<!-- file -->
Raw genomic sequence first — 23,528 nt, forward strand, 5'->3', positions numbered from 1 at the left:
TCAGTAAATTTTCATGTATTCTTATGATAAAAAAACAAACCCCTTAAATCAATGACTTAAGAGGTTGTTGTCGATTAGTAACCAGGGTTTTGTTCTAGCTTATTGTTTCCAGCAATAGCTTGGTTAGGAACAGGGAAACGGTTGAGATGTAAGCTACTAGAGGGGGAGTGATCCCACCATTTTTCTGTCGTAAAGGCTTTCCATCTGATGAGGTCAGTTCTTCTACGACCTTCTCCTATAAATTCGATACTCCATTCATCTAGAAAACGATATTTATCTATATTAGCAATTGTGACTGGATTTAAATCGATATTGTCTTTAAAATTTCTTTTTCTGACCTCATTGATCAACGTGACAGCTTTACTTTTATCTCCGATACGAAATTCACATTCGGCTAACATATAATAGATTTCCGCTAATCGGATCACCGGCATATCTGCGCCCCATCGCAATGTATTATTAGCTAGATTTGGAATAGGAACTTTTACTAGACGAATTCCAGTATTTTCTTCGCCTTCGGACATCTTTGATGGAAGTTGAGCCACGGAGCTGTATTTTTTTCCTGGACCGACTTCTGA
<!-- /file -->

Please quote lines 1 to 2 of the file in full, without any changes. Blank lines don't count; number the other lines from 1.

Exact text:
Raw genomic sequence first — 23,528 nt, forward strand, 5'->3', positions numbered from 1 at the left:
TCAGTAAATTTTCATGTATTCTTATGATAAAAAAACAAACCCCTTAAATCAATGACTTAAGAGGTTGTTGTCGATTAGTAACCAGGGTTTTGTTCTAGCTTATTGTTTCCAGCAATAGCTTGGTTAGGAACAGGGAAACGGTTGAGATGTAAGCTACTAGAGGGGGAGTGATCCCACCATTTTTCTGTCGTAAAGGCTTTCCATCTGATGAGGTCAGTTCTTCTACGACCTTCTCCTATAAATTCGATACTCCATTCATCTAGAAAACGATATTTATCTATATTAGCAATTGTGACTGGATTTAAATCGATATTGTCTTTAAAATTTCTTTTTCTGACCTCATTGATCAACGTGACAGCTTTACTTTTATCTCCGATACGAAATTCACATTCGGCTAACATATAATAGATTTCCGCTAATCGGATCACCGGCATATCTGCGCCCCATCGCAATGTATTATTAGCTAGATTTGGAATAGGAACTTTTACTAGACGAATTCCAGTATTTTCTTCGCCTTCGGACATCTTTGATGGAAGTTGAGCCACGGAGCTGTATTTTTTTCCTGGACCGACTTCTGA